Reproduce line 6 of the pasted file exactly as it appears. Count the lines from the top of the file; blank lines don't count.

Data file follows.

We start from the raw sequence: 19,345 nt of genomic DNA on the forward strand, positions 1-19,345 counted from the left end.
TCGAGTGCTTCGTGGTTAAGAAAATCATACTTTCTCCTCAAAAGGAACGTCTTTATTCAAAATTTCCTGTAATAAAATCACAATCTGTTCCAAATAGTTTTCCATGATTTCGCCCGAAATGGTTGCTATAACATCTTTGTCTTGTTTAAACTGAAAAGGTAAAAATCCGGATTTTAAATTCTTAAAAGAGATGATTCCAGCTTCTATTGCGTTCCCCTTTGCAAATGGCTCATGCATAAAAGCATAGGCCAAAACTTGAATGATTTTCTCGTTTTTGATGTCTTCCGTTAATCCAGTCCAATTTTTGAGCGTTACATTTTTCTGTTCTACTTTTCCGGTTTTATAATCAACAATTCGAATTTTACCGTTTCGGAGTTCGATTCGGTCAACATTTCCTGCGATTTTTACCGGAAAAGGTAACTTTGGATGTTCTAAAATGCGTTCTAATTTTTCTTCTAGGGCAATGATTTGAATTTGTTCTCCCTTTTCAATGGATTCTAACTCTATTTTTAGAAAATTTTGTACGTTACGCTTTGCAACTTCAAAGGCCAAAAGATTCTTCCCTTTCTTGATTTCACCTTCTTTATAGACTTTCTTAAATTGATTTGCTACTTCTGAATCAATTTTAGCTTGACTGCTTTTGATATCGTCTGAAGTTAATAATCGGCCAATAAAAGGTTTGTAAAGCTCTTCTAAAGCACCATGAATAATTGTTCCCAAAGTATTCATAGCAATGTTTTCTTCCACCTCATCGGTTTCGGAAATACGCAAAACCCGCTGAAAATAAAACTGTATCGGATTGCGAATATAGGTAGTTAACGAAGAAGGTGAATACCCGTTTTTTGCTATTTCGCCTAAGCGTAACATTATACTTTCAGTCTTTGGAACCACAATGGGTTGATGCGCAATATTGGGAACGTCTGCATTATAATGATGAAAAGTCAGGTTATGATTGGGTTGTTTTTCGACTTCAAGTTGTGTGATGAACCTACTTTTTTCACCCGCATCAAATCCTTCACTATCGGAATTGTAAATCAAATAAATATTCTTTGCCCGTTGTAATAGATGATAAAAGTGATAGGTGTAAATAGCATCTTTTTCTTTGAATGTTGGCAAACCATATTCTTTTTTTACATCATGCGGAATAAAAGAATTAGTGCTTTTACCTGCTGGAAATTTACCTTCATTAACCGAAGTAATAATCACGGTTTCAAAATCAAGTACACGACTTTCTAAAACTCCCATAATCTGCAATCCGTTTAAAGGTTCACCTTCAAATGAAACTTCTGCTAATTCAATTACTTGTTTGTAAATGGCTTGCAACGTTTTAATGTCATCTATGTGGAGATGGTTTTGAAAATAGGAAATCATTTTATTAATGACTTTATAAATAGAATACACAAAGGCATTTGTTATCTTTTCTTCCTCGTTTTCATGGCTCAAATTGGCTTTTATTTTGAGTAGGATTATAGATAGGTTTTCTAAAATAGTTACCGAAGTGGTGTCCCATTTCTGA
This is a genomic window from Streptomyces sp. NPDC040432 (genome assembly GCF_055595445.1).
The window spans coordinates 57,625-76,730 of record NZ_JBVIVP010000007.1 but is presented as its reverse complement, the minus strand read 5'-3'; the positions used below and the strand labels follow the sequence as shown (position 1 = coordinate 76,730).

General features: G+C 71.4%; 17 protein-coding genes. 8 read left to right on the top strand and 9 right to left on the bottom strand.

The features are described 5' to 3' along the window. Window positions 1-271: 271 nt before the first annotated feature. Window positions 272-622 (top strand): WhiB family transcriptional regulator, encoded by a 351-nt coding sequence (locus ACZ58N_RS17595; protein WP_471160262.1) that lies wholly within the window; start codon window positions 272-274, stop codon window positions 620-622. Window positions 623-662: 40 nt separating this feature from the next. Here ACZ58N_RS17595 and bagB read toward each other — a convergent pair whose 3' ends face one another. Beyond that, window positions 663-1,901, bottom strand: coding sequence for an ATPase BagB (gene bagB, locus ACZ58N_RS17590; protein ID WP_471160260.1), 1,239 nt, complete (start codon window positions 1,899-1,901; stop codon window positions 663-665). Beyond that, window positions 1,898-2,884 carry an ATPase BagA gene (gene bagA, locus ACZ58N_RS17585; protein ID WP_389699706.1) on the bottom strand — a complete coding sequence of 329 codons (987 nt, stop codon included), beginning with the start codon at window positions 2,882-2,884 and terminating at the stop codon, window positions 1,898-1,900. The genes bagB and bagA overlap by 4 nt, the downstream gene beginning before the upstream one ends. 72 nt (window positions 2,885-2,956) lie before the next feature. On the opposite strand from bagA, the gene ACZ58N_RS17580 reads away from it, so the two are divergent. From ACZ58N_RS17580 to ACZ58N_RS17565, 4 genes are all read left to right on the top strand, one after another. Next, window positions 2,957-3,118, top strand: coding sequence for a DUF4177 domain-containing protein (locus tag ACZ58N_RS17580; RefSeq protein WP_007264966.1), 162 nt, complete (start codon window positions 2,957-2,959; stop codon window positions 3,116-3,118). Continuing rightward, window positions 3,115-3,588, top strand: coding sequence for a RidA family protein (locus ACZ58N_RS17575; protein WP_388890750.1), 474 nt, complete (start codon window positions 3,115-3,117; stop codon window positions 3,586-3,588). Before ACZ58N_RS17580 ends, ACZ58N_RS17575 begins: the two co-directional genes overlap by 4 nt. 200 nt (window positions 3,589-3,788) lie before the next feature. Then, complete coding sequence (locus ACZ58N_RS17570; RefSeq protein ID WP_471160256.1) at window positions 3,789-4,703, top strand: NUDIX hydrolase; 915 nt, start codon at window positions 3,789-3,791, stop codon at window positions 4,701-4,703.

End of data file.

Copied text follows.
The features are described 5' to 3' along the window. Window positions 1-271: 271 nt before the first annotated feature. Window positions 272-622 (top strand): WhiB family transcriptional regulator, encoded by a 351-nt coding sequence (locus ACZ58N_RS17595; protein WP_471160262.1) that lies wholly within the window; start codon window positions 272-274, stop codon window positions 620-622. Window positions 623-662: 40 nt separating this feature from the next. Here ACZ58N_RS17595 and bagB read toward each other — a convergent pair whose 3' ends face one another. Beyond that, window positions 663-1,901, bottom strand: coding sequence for an ATPase BagB (gene bagB, locus ACZ58N_RS17590; protein ID WP_471160260.1), 1,239 nt, complete (start codon window positions 1,899-1,901; stop codon window positions 663-665). Beyond that, window positions 1,898-2,884 carry an ATPase BagA gene (gene bagA, locus ACZ58N_RS17585; protein ID WP_389699706.1) on the bottom strand — a complete coding sequence of 329 codons (987 nt, stop codon included), beginning with the start codon at window positions 2,882-2,884 and terminating at the stop codon, window positions 1,898-1,900. The genes bagB and bagA overlap by 4 nt, the downstream gene beginning before the upstream one ends. 72 nt (window positions 2,885-2,956) lie before the next feature. On the opposite strand from bagA, the gene ACZ58N_RS17580 reads away from it, so the two are divergent. From ACZ58N_RS17580 to ACZ58N_RS17565, 4 genes are all read left to right on the top strand, one after another. Next, window positions 2,957-3,118, top strand: coding sequence for a DUF4177 domain-containing protein (locus tag ACZ58N_RS17580; RefSeq protein WP_007264966.1), 162 nt, complete (start codon window positions 2,957-2,959; stop codon window positions 3,116-3,118). Continuing rightward, window positions 3,115-3,588, top strand: coding sequence for a RidA family protein (locus ACZ58N_RS17575; protein WP_388890750.1), 474 nt, complete (start codon window positions 3,115-3,117; stop codon window positions 3,586-3,588). Before ACZ58N_RS17580 ends, ACZ58N_RS17575 begins: the two co-directional genes overlap by 4 nt. 200 nt (window positions 3,589-3,788) lie before the next feature. Then, complete coding sequence (locus ACZ58N_RS17570; RefSeq protein ID WP_471160256.1) at window positions 3,789-4,703, top strand: NUDIX hydrolase; 915 nt, start codon at window positions 3,789-3,791, stop codon at window positions 4,701-4,703.